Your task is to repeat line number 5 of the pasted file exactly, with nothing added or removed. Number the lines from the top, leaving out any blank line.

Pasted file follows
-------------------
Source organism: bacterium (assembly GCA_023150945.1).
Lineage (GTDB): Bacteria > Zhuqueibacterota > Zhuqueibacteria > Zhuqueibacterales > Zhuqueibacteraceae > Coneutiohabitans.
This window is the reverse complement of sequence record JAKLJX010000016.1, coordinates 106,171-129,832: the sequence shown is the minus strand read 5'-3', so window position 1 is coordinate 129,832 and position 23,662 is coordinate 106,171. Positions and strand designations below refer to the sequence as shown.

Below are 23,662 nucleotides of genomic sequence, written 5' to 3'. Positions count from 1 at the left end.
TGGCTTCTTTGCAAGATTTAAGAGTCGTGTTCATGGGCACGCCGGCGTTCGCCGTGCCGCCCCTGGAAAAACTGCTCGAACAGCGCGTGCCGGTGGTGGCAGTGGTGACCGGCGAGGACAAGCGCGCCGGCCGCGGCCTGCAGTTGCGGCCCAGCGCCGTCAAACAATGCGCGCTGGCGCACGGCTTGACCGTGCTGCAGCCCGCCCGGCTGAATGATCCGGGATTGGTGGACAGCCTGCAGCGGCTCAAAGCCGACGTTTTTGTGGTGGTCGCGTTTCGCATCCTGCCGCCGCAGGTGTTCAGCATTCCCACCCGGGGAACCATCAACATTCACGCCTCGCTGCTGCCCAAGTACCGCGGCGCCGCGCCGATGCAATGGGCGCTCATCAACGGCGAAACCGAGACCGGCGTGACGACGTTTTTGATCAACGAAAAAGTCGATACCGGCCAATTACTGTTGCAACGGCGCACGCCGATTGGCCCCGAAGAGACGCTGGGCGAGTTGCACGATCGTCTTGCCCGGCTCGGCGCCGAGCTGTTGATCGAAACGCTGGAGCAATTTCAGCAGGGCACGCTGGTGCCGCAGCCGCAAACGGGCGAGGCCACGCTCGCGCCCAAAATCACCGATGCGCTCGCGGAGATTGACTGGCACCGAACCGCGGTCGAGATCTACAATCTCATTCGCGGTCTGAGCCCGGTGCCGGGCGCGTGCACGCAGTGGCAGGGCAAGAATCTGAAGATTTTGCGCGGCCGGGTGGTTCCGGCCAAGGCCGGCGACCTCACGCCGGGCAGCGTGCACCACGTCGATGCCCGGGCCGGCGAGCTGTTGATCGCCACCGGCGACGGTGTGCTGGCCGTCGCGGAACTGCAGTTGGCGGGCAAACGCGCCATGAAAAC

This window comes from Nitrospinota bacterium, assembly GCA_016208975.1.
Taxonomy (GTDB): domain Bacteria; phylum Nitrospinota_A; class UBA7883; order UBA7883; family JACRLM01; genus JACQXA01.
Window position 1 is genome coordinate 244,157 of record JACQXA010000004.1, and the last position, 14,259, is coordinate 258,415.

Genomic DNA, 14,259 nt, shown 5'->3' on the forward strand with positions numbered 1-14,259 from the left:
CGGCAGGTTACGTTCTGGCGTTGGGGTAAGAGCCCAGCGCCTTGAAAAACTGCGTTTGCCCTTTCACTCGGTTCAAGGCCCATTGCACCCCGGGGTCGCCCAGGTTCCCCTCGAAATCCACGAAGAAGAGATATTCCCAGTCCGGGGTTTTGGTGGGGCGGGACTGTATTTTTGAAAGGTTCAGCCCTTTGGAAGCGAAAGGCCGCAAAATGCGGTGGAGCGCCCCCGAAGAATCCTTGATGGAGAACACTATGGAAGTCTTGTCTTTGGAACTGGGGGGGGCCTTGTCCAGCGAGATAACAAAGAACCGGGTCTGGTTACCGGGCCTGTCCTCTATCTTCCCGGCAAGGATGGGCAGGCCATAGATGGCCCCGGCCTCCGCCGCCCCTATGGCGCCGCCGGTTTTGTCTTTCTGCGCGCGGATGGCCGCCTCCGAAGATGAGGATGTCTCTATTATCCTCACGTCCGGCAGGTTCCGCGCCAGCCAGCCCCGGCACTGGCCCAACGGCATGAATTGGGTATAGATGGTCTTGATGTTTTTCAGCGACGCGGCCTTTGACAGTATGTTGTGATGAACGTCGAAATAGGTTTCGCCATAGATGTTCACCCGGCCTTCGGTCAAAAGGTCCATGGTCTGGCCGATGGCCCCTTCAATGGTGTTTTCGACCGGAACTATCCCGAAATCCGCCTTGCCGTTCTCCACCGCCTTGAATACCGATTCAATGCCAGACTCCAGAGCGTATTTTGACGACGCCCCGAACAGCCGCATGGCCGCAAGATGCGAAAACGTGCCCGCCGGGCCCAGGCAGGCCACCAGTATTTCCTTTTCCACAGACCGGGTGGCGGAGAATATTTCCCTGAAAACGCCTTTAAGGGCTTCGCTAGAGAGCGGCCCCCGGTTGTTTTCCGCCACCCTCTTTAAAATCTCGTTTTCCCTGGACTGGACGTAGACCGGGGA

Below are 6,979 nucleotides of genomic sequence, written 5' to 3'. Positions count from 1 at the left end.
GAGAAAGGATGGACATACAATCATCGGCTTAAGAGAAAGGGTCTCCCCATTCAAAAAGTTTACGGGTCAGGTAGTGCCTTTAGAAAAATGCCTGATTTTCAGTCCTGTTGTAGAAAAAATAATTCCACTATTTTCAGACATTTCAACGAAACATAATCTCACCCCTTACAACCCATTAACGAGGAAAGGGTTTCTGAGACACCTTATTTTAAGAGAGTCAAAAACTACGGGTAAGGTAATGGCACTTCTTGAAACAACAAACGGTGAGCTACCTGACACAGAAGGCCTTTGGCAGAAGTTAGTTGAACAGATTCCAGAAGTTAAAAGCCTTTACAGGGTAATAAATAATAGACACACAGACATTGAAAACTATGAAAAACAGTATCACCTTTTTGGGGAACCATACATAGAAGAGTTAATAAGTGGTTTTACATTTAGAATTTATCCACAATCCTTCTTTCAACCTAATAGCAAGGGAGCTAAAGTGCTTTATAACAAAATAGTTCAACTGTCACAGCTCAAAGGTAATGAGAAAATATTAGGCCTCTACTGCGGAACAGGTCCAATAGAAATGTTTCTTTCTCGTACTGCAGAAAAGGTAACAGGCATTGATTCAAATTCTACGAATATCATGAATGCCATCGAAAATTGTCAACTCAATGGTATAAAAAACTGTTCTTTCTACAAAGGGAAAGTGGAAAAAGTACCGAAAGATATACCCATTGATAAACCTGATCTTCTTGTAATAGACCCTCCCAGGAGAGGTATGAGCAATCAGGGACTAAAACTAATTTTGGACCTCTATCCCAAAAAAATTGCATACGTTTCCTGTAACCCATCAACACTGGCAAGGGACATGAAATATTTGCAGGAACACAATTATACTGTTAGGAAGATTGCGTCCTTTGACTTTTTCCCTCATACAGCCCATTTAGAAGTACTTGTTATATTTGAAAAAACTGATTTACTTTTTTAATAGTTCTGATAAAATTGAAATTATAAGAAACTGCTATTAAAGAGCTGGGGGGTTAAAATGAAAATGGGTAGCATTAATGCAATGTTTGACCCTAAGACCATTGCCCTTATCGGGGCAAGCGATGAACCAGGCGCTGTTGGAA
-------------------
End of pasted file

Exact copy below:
TGGCTTCTTTGCAAGATTTAAGAGTCGTGTTCATGGGCACGCCGGCGTTCGCCGTGCCGCCCCTGGAAAAACTGCTCGAACAGCGCGTGCCGGTGGTGGCAGTGGTGACCGGCGAGGACAAGCGCGCCGGCCGCGGCCTGCAGTTGCGGCCCAGCGCCGTCAAACAATGCGCGCTGGCGCACGGCTTGACCGTGCTGCAGCCCGCCCGGCTGAATGATCCGGGATTGGTGGACAGCCTGCAGCGGCTCAAAGCCGACGTTTTTGTGGTGGTCGCGTTTCGCATCCTGCCGCCGCAGGTGTTCAGCATTCCCACCCGGGGAACCATCAACATTCACGCCTCGCTGCTGCCCAAGTACCGCGGCGCCGCGCCGATGCAATGGGCGCTCATCAACGGCGAAACCGAGACCGGCGTGACGACGTTTTTGATCAACGAAAAAGTCGATACCGGCCAATTACTGTTGCAACGGCGCACGCCGATTGGCCCCGAAGAGACGCTGGGCGAGTTGCACGATCGTCTTGCCCGGCTCGGCGCCGAGCTGTTGATCGAAACGCTGGAGCAATTTCAGCAGGGCACGCTGGTGCCGCAGCCGCAAACGGGCGAGGCCACGCTCGCGCCCAAAATCACCGATGCGCTCGCGGAGATTGACTGGCACCGAACCGCGGTCGAGATCTACAATCTCATTCGCGGTCTGAGCCCGGTGCCGGGCGCGTGCACGCAGTGGCAGGGCAAGAATCTGAAGATTTTGCGCGGCCGGGTGGTTCCGGCCAAGGCCGGCGACCTCACGCCGGGCAGCGTGCACCACGTCGATGCCCGGGCCGGCGAGCTGTTGATCGCCACCGGCGACGGTGTGCTGGCCGTCGCGGAACTGCAGTTGGCGGGCAAACGCGCCATGAAAAC